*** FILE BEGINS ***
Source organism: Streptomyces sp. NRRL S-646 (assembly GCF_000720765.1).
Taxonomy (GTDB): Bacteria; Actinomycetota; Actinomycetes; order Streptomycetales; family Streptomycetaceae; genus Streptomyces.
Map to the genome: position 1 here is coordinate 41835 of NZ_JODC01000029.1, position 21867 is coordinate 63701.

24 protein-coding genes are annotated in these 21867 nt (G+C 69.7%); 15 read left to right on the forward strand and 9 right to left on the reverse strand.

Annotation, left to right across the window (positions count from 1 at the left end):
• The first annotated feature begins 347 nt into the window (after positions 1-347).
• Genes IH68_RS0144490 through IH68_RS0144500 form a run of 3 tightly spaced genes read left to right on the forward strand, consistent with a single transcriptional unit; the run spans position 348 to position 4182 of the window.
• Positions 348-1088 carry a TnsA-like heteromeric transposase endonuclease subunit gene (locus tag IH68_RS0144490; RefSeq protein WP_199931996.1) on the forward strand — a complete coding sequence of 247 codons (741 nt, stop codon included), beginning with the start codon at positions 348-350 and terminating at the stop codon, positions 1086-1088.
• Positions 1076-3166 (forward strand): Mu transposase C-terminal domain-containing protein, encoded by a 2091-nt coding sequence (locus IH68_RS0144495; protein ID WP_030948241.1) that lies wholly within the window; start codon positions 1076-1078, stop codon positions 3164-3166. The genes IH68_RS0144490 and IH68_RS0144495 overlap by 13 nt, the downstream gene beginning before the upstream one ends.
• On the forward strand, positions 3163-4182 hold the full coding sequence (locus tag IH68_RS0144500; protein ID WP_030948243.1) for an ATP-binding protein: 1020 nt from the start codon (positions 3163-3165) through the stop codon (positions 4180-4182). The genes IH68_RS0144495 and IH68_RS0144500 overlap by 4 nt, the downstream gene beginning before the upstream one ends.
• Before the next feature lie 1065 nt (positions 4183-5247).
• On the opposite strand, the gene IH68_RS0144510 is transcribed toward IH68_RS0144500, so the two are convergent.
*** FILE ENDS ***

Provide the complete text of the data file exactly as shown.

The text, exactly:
Source organism: Streptomyces sp. NRRL S-646 (assembly GCF_000720765.1).
Taxonomy (GTDB): Bacteria; Actinomycetota; Actinomycetes; order Streptomycetales; family Streptomycetaceae; genus Streptomyces.
Map to the genome: position 1 here is coordinate 41835 of NZ_JODC01000029.1, position 21867 is coordinate 63701.

24 protein-coding genes are annotated in these 21867 nt (G+C 69.7%); 15 read left to right on the forward strand and 9 right to left on the reverse strand.

Annotation, left to right across the window (positions count from 1 at the left end):
• The first annotated feature begins 347 nt into the window (after positions 1-347).
• Genes IH68_RS0144490 through IH68_RS0144500 form a run of 3 tightly spaced genes read left to right on the forward strand, consistent with a single transcriptional unit; the run spans position 348 to position 4182 of the window.
• Positions 348-1088 carry a TnsA-like heteromeric transposase endonuclease subunit gene (locus tag IH68_RS0144490; RefSeq protein WP_199931996.1) on the forward strand — a complete coding sequence of 247 codons (741 nt, stop codon included), beginning with the start codon at positions 348-350 and terminating at the stop codon, positions 1086-1088.
• Positions 1076-3166 (forward strand): Mu transposase C-terminal domain-containing protein, encoded by a 2091-nt coding sequence (locus IH68_RS0144495; protein ID WP_030948241.1) that lies wholly within the window; start codon positions 1076-1078, stop codon positions 3164-3166. The genes IH68_RS0144490 and IH68_RS0144495 overlap by 13 nt, the downstream gene beginning before the upstream one ends.
• On the forward strand, positions 3163-4182 hold the full coding sequence (locus tag IH68_RS0144500; protein ID WP_030948243.1) for an ATP-binding protein: 1020 nt from the start codon (positions 3163-3165) through the stop codon (positions 4180-4182). The genes IH68_RS0144495 and IH68_RS0144500 overlap by 4 nt, the downstream gene beginning before the upstream one ends.
• Before the next feature lie 1065 nt (positions 4183-5247).
• On the opposite strand, the gene IH68_RS0144510 is transcribed toward IH68_RS0144500, so the two are convergent.